View full article. | Posted in SCS Announcements on Fri, 05/07/2021 - 6:57am by Erik Shell.

Cartledge Title and Abstract

Learning from the Past: Classics and the Contemporary World

Prof. Paul Cartledge (University of Cambridge)

Tuesday May 25, 2021 at 5pm GMT

Abstract: This webinar explores contemporary political and social issues, including the nature of populism and authoritarianism and the treatment of disenfranchised groups, through the lens of ancient Athens and its extraordinary democracy with Prof. Paul Cartledge, emeritus A. G. Leventis Professor of Greek Culture at the University of Cambridge.

Paul Cartledge is a world-renowned Classicist and expert on ancient Greece, whose recent books include Democracy: A Life (2018) and Thebes: The Forgotten City of Ancient Greece (2020). In 2021, he received the Commander of the Order of Honor from the Greek government for enhancing the reputation of Greece abroad.

View full article. | Posted in Conferences, Lectures, and Meetings on Mon, 05/03/2021 - 10:25am by Erik Shell.

The SCS, consistent with its Statement on Professional Ethics, which addresses discrimination and harassment on the basis of gender identity, stands fully in support of transgender classicists. It condemms any harassment and bullying of anyone who is transgender or who advocates for transgender rights.

approved by the SCS Board, 4/30/21

View full article. | Posted in Public Statements on Fri, 04/30/2021 - 12:52pm by Helen Cullyer.

The Department of Latin at the University of Basel, in collaboration with the foundation PLuS, is pleased to invite applications for the new round of the Basel Fellowships in Latin Literature. The fellowship programme offers an opportunity for early career researchers as well as established scholars to pursue their research in the framework of a fully funded visit of up to three months at the Departement Altertumswissenschaften of the University of Basel. During their stay Fellows are entitled to make full use of the excellent resources of the University Library as well as the departmental library, Bibliothek Altertumswissenschaften, one of the world’s leading research libraries for the study of the ancient Mediterranean civilisations.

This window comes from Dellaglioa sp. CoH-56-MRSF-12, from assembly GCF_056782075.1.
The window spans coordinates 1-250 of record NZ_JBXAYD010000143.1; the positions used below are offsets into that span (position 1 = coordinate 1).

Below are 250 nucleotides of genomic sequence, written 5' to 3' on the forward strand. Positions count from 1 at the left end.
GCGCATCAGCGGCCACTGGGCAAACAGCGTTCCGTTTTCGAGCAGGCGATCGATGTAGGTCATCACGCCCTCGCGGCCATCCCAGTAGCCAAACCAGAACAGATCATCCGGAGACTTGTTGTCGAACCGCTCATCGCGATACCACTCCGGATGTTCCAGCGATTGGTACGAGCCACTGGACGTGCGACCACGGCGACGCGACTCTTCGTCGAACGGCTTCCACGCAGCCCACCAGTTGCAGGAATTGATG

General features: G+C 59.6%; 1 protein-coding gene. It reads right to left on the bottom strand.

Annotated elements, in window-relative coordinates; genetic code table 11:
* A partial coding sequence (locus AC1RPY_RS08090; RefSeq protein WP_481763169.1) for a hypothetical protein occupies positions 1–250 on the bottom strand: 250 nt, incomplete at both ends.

Closing date for applications for spring and autumn 2022 (full term: 21 Feb until 03 June 2022 or 19 Sept until 23 Dec 2022 respectively) is 01 September 2021.

View full article. | Posted in Awards and Fellowships on Tue, 04/27/2021 - 1:09pm by Erik Shell.

Congratulations to all the newly elected members of the American Academy of Arts and Sciences. The 252 new members include several who are classicists:

CLASS IV – Humanities and Arts

SECTION 1 – PHILOSOPHY AND RELIGIOUS STUDIES

RELIGIOUS STUDIES

  • Fritz Graf, The Ohio State University
  • Teresa Morgan (IHM), University of Oxford

SECTION 3 – LITERATURE AND LANGUAGE STUDIES

  • Ruth Scodel, University of Michigan

SECTION 5 – VISUAL ARTS

  • Paul Zanker (IHM), German Archaeological Institute

CLASS V – Leadership, Policy, and Communications

SECTION 3 – EDUCATIONAL AND ACADEMIC LEADERSHIP

  • Joy Connolly, American Council of Learned Societies

You can view the whole list of newly elected members here.

View full article. | Posted in Classics in the News on Sun, 04/25/2021 - 8:10am by Helen Cullyer.
Roman Forum

SCS congratulates the 2021-22 Rome Prize Winners in Ancient Studies, announced by the American Academy in Rome on April 23, 2021:

Sasha-Mae Eccleston
National Endowment for the Humanities/Andrew W. Mellon Foundation Rome Prize

Kevin Ennis
Samuel H. Kress Foundation/Helen M. Woodruff-Archaeological Institute of America Rome Prize

Grace Funsten
Emeline Hill Richardson/Arthur Ross Rome Prize

John Izzo
Millicent Mercer Johnsen Rome Prize

Adriana Maria Vazquez
Andrew Heiskell/Dorothy and Lewis B. Cullman Rome Prize

You can view the full announcement and list of all Rome prize winners and Italian fellows here.

Image: "Roman Forum" by Benson Kua is licensed under CC BY-SA 2.0

View full article. | Posted in Awards and Fellowships on Sat, 04/24/2021 - 3:21pm by Helen Cullyer.

Pages

Latest Stories

Conferences, Lectures, and Meetings
(A message from Dennis Looney, MLA)
Conferences, Lectures, and Meetings
Wood and Ceramic: Introducing digital methods with Classics Library s

© 2020, Society for Classical Studies Privacy Policy